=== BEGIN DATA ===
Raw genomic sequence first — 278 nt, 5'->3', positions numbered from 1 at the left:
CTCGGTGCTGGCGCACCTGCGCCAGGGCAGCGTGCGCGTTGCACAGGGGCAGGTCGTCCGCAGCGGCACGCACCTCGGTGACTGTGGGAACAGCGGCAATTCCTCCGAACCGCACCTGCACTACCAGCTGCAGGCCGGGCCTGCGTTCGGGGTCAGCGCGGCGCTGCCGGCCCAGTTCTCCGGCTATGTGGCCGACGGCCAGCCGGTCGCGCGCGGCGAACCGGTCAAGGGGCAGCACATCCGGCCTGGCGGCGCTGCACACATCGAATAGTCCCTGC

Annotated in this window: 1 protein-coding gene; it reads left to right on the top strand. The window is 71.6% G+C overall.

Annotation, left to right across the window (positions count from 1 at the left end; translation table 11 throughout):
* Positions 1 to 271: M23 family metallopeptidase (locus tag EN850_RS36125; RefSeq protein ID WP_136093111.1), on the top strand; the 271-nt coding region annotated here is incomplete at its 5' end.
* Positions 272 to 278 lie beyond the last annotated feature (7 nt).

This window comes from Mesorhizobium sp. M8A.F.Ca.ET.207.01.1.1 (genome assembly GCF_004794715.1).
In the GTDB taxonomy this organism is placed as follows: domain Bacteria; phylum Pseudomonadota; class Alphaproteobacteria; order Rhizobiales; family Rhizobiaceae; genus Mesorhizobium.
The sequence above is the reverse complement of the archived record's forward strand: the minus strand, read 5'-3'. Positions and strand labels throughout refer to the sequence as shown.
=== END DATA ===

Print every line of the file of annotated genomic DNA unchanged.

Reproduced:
Raw genomic sequence first — 278 nt, 5'->3', positions numbered from 1 at the left:
CTCGGTGCTGGCGCACCTGCGCCAGGGCAGCGTGCGCGTTGCACAGGGGCAGGTCGTCCGCAGCGGCACGCACCTCGGTGACTGTGGGAACAGCGGCAATTCCTCCGAACCGCACCTGCACTACCAGCTGCAGGCCGGGCCTGCGTTCGGGGTCAGCGCGGCGCTGCCGGCCCAGTTCTCCGGCTATGTGGCCGACGGCCAGCCGGTCGCGCGCGGCGAACCGGTCAAGGGGCAGCACATCCGGCCTGGCGGCGCTGCACACATCGAATAGTCCCTGC

Annotated in this window: 1 protein-coding gene; it reads left to right on the top strand. The window is 71.6% G+C overall.

Annotation, left to right across the window (positions count from 1 at the left end; translation table 11 throughout):
* Positions 1 to 271: M23 family metallopeptidase (locus tag EN850_RS36125; RefSeq protein ID WP_136093111.1), on the top strand; the 271-nt coding region annotated here is incomplete at its 5' end.
* Positions 272 to 278 lie beyond the last annotated feature (7 nt).

This window comes from Mesorhizobium sp. M8A.F.Ca.ET.207.01.1.1 (genome assembly GCF_004794715.1).
In the GTDB taxonomy this organism is placed as follows: domain Bacteria; phylum Pseudomonadota; class Alphaproteobacteria; order Rhizobiales; family Rhizobiaceae; genus Mesorhizobium.
The sequence above is the reverse complement of the archived record's forward strand: the minus strand, read 5'-3'. Positions and strand labels throughout refer to the sequence as shown.